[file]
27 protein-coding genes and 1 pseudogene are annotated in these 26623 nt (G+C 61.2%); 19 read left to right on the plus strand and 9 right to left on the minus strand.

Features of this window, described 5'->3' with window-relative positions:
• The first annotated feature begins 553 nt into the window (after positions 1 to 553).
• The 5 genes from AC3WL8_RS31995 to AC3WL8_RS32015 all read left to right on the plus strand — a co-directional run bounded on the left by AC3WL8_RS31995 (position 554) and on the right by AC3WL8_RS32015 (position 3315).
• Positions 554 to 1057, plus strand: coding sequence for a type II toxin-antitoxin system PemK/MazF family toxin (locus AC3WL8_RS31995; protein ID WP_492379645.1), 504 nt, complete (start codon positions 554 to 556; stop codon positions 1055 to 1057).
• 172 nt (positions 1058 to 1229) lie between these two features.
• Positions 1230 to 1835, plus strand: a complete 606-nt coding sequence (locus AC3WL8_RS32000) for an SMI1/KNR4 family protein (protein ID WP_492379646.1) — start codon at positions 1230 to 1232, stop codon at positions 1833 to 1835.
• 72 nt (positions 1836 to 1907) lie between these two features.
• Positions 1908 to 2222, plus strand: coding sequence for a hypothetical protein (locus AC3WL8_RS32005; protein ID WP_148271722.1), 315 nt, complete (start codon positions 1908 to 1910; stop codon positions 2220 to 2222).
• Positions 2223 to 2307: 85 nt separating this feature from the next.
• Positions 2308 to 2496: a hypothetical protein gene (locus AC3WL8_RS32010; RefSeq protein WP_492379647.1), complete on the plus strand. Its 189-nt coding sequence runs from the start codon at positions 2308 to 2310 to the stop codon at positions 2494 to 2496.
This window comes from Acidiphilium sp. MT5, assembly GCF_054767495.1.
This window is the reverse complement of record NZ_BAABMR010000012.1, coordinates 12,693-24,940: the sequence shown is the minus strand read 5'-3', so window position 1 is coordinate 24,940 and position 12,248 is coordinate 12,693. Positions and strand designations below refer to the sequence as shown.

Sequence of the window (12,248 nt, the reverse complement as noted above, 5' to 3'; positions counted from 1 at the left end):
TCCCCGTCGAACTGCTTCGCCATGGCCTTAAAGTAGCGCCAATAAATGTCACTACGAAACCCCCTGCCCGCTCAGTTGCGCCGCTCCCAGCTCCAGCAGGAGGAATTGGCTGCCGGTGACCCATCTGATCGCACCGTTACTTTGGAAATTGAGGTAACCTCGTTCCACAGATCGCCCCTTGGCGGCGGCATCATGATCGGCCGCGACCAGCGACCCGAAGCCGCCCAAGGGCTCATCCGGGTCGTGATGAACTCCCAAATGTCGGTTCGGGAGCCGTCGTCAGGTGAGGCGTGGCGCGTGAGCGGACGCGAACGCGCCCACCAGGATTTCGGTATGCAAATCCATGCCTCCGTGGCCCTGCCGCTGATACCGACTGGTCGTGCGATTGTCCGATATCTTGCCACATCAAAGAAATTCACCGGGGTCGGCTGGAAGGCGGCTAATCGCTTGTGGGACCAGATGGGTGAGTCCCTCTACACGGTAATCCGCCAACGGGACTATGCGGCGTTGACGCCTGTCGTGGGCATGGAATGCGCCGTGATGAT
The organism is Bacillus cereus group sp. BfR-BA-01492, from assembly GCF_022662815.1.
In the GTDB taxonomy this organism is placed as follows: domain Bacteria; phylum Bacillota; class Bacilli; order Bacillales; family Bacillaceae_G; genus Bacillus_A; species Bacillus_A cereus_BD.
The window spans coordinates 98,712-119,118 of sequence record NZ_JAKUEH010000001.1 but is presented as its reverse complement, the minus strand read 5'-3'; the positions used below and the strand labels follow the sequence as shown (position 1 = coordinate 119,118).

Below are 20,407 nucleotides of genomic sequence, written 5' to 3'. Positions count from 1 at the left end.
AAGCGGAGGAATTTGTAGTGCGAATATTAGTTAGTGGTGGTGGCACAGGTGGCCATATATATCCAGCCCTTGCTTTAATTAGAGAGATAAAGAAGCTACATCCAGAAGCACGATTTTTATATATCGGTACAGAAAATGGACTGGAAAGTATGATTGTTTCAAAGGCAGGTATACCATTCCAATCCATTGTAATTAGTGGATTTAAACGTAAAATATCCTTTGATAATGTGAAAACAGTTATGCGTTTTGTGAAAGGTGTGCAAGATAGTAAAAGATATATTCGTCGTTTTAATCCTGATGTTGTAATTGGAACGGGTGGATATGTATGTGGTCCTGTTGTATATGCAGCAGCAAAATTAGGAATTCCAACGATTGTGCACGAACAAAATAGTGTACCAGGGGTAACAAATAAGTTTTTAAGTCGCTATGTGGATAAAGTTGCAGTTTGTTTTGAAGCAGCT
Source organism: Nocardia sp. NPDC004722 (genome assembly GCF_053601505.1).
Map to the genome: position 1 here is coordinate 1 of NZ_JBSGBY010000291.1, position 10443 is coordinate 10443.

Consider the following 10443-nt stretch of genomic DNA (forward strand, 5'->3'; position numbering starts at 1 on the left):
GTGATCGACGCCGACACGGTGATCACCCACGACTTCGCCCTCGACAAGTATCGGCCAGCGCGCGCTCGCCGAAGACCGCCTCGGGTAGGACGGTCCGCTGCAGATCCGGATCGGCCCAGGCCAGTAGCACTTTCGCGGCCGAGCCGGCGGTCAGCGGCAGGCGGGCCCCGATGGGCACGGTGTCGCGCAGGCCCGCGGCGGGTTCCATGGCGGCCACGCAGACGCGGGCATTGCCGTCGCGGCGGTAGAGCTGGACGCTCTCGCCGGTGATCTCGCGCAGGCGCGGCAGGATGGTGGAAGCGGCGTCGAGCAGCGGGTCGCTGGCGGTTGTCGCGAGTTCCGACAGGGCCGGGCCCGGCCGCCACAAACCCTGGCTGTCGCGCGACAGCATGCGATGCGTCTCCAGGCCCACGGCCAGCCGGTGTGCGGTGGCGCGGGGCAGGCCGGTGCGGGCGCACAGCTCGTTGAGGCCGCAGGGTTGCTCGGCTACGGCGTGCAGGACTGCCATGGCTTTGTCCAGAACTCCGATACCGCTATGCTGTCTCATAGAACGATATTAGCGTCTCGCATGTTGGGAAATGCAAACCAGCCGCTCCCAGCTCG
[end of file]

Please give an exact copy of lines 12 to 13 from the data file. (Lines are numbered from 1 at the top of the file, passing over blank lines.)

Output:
This window comes from Acidiphilium sp. MT5, assembly GCF_054767495.1.
This window is the reverse complement of record NZ_BAABMR010000012.1, coordinates 12,693-24,940: the sequence shown is the minus strand read 5'-3', so window position 1 is coordinate 24,940 and position 12,248 is coordinate 12,693. Positions and strand designations below refer to the sequence as shown.